Previous studies have demonstrated that ATP hydrolysis by the ABC protein is essential for type 1 secretion but not for assembly of the secretion system (23, 39). To examine whether ATP hydrolysis is required for disassembly of the secretion system, we used the mutant protein HasDE474Q, in which the catalytic glutamate that follows the Walker B motif was substituted. As monitored by protease susceptibility, TolC was still recruited in strains expressing HasDE474Q and HasA(1-174) (Fig. 5VI). Moreover, this occurred even in the presence of HasA(133-188) (Fig. 5VII). Accordingly, the same strains exhibited sensitivity to SDS, indicating stable interactions among the three secretion proteins HasD, HasE, and TolC (Fig. (Fig.5).5). Our data support the notion that the Walker B substitution in HasD does not affect system assembly. Instead, it interferes with the function of the HasA C terminus as an inducer of TolC dissociation.

The results presented above indicate two types of interactions between HasA and HasD. (i) Interaction with the primary recognition sites initiates T1SS assembly, and (ii) interaction with the C terminus signals complex dissociation. The C-terminal signal is essential for secretion, yet previous studies have shown that several N-terminally deleted mutant forms of HasA were secreted with variable efficiency, raising the question of the role of the primary recognition sites in secretion (16).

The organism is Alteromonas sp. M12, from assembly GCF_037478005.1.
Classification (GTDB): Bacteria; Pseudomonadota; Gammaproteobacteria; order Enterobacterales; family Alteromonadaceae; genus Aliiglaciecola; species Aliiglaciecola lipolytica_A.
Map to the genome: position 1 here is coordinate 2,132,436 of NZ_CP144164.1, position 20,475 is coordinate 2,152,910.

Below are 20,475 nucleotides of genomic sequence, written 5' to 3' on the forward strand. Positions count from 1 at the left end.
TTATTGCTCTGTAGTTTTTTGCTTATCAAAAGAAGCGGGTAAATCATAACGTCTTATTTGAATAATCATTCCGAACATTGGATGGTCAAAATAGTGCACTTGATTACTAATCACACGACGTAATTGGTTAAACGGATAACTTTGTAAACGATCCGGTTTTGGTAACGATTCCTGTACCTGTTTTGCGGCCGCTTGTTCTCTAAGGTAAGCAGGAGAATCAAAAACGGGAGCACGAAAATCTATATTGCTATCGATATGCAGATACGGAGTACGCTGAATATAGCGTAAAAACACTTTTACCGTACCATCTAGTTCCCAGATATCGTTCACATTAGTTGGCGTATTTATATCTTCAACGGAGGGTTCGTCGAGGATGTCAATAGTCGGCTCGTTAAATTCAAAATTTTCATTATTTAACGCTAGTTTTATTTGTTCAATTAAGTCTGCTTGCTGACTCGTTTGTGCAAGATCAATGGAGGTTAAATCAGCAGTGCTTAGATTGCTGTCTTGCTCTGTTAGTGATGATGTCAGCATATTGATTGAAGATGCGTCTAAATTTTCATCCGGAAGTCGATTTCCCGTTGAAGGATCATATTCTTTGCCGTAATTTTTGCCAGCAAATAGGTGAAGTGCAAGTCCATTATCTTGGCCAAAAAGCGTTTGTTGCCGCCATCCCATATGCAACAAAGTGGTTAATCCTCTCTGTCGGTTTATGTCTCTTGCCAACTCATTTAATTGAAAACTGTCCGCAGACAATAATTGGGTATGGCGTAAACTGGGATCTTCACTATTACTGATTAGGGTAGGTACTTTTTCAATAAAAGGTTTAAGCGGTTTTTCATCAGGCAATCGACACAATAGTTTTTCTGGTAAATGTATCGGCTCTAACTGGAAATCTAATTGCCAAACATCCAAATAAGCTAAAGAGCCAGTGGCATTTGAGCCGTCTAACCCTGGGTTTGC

Role of the primary recognition sites in HasA secretion.

We assumed that pentapeptide insertions in HasA(1-174) which affected the blocking phenotype may also influence the recognition of full-length HasA by the secretion apparatus and its subsequent secretion. We compared the level of secretion of HasA with that of derivative mutant proteins carrying single- and double-pentapeptide insertions in strain LM439 (Fig. (Fig.6A).6A). An arbitrary threshold was set at ≥50% reduction of secretion (Fig. (Fig.6B).6B). Consistent with the above findings, six of the seven previously identified single-pentapeptide insertions significantly reduced the secretion level of HasA—namely, those located at positions 46, 55, 58, 76, 99, and 107. The presence of the two pentapeptide insertions at positions 46 and 107 resulted in a strong reduction in secretion of only ~15% relative to the wild-type protein. Therefore, the behavior of HasA mutant forms in this experiment indicated that primary recognition sites responsible for the interaction with HasD and subsequent T1SS assembly also improved secretion efficiency.

FIG. 6.
Secretion of full-length mutant HasA proteins with pentapeptide insertions. (A) Cells of LMD439 (att λ::hasDE) expressing a pAM-encoded wild-type (WT) or mutant form of HasA were induced for type 1 secretion with 0.02% arabinose until ...

DISCUSSION